Other students are a hot mess of varied interests and goals. Indeed, there is a culture of busyness on many campuses that leads students to pursue as many different opportunities as possible. This is exemplified by the long list of positions and clubs they include in the signature line of their email as well as the trend towards amassing as many majors, minors, and “certificates,” that can fit into an undergraduate career. Such diffusion in their attention can often hit a crisis point around the junior year. Here, a good mentor can help guide discernment towards something more focused and coherent.
Both vocational gluttony and vocational narrowness can be a problem but as with most things, it depends on the particularities of the person and their context. When does pursuing a plurality of callings become gluttonous? Is this a sign of a spiritual crisis, a deformation that requires repair? Perhaps it is the result of a “fear of missing out” or some other anxiety? Likewise, an overly strict and narrow focus can curtail a person’s full flourishing. It can also be the product of an anxiety, akin to what Emerson diagnosed as the “hobgoblin of little minds.”
Stafford’s poem includes the idea that it is often hard for others to understand how our various pursuits connect because they are unable to see the through line. In contrast, Owens writes, with a tone of grateful relief, that other people “can see aspects of my life with a clarity I sometimes can’t are often better at noticing what connects to my vocational through line and what doesn’t.” That’s often what a mentor does, either by drawing out the connections through gentle, open-ended questioning or by suggesting how some different projects might connect.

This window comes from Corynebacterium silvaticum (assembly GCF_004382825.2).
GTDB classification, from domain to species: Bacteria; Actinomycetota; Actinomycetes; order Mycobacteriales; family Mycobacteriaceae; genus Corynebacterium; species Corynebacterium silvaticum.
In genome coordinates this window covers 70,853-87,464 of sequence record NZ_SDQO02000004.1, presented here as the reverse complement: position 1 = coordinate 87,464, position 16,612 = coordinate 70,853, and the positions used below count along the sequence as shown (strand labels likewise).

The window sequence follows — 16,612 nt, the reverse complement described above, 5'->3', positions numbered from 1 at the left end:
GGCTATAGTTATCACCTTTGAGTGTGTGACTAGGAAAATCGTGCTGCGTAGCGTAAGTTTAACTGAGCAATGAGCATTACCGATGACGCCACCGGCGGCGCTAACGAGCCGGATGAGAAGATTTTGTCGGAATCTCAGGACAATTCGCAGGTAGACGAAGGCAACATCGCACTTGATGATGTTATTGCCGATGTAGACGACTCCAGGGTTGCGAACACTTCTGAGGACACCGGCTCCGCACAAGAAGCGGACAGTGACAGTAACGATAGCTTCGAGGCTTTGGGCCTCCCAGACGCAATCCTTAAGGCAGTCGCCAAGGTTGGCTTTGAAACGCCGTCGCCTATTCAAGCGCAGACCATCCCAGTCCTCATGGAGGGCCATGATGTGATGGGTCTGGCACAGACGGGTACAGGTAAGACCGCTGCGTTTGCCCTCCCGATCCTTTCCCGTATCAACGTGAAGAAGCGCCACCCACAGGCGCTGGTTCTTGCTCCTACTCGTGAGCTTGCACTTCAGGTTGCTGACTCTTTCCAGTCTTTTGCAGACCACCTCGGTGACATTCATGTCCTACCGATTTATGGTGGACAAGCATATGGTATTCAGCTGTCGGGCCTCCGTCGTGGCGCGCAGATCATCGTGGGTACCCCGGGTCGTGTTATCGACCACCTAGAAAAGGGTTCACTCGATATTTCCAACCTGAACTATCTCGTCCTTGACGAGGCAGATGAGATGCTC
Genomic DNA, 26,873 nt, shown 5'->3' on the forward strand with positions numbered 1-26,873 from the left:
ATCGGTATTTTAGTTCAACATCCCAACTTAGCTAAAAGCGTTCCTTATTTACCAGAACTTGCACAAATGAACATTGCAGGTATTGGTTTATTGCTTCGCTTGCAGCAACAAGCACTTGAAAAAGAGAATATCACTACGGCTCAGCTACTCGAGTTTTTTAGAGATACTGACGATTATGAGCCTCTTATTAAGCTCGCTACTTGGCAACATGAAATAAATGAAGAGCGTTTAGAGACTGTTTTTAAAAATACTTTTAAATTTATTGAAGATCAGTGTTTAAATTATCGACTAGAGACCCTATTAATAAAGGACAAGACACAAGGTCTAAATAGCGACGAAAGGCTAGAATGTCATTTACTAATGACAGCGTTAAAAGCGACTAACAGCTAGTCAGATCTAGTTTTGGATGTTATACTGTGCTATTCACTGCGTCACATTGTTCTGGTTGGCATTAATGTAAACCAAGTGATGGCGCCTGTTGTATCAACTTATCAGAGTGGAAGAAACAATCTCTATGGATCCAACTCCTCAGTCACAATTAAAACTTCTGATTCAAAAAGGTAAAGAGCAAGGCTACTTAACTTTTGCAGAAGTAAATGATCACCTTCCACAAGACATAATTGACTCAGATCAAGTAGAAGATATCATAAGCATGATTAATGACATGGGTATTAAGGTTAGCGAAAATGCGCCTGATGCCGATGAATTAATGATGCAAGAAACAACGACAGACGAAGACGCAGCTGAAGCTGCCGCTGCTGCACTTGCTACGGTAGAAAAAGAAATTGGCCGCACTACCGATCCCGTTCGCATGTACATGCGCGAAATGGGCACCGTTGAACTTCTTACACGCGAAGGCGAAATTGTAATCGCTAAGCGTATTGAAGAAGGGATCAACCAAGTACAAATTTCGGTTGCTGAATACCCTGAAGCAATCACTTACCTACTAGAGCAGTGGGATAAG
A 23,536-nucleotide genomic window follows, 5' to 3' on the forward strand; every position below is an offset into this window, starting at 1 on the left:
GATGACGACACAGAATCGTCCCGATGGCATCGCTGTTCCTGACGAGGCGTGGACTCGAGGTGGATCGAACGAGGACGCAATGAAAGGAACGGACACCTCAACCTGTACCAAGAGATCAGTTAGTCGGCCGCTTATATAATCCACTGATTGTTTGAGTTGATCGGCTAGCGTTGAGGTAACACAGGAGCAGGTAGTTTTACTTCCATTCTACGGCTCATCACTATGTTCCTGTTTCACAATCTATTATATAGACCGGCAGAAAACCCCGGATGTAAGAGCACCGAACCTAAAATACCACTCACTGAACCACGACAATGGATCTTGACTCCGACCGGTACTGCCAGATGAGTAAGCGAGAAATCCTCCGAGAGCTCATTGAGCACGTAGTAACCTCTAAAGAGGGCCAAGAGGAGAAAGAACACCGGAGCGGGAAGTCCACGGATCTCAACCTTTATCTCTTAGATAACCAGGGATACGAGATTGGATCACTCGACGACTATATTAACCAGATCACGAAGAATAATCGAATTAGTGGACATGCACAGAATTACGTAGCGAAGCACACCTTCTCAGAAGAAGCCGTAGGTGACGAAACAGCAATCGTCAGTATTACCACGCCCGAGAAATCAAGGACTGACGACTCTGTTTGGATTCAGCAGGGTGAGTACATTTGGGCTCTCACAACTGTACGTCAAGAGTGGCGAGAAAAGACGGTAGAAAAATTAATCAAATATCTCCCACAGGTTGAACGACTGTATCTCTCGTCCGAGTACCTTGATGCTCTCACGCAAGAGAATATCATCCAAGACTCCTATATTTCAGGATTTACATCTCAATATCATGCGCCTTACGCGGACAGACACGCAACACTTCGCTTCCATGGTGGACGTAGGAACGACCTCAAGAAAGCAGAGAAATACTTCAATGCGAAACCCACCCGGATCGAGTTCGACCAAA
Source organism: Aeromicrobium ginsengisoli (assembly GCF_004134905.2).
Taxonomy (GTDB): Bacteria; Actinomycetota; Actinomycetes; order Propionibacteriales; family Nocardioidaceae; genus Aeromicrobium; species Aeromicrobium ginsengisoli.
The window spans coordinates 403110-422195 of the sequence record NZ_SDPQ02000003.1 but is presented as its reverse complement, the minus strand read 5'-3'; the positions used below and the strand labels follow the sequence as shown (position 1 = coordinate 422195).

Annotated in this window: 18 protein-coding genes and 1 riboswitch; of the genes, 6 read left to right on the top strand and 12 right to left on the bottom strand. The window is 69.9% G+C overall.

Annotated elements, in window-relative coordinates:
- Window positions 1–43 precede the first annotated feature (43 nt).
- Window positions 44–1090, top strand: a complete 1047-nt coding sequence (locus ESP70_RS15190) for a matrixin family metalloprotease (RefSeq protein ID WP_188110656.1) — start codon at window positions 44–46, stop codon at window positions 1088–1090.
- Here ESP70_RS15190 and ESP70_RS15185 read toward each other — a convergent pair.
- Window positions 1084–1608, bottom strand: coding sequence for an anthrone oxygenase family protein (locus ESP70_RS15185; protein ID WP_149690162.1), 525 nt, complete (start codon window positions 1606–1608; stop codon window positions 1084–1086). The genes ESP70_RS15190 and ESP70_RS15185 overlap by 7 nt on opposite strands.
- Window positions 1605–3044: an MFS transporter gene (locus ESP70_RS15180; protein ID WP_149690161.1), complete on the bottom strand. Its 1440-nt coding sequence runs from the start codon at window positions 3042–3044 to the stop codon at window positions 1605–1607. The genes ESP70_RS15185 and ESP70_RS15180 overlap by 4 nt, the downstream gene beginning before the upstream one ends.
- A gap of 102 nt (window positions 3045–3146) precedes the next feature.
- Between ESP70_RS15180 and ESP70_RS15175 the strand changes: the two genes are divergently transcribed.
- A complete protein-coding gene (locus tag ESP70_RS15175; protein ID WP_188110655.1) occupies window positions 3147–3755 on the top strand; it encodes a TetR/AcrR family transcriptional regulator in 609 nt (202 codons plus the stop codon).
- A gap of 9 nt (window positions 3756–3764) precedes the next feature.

But there is a value to letting students’ interests retain variety and even some apparent incoherence. One of the kindest things a mentor did for me at an early stage was to empower me to claim multiple interests without letting go of one or forcing an artificial unity. Walt Whitman’s words from Song of Myself exemplify this alternative way of thinking:
Do I contradict myself?
Very well then I contradict myself,
(I am large, I contain multitudes.)
Hannah Schell was a professor in the Department of Philosophy and Religion at Monmouth College in Illinois from 2001-2018. She is the author of “Commitment and Community: The Virtue of Loyalty and Vocational Discernment” in At this Time and In This Place: Vocation and Higher Education, ed. David S. Cunningham (Oxford University Press, 2015), and, more recently, “Loyalty in the Time of Catastrophe: Anthropocene Reflections” (co-written with Mark Larrimore). Currently the Online Community Coordinator and the editor of this blog, she is also a campus consultant for NetVUE. Click here to see other blog posts by Hannah.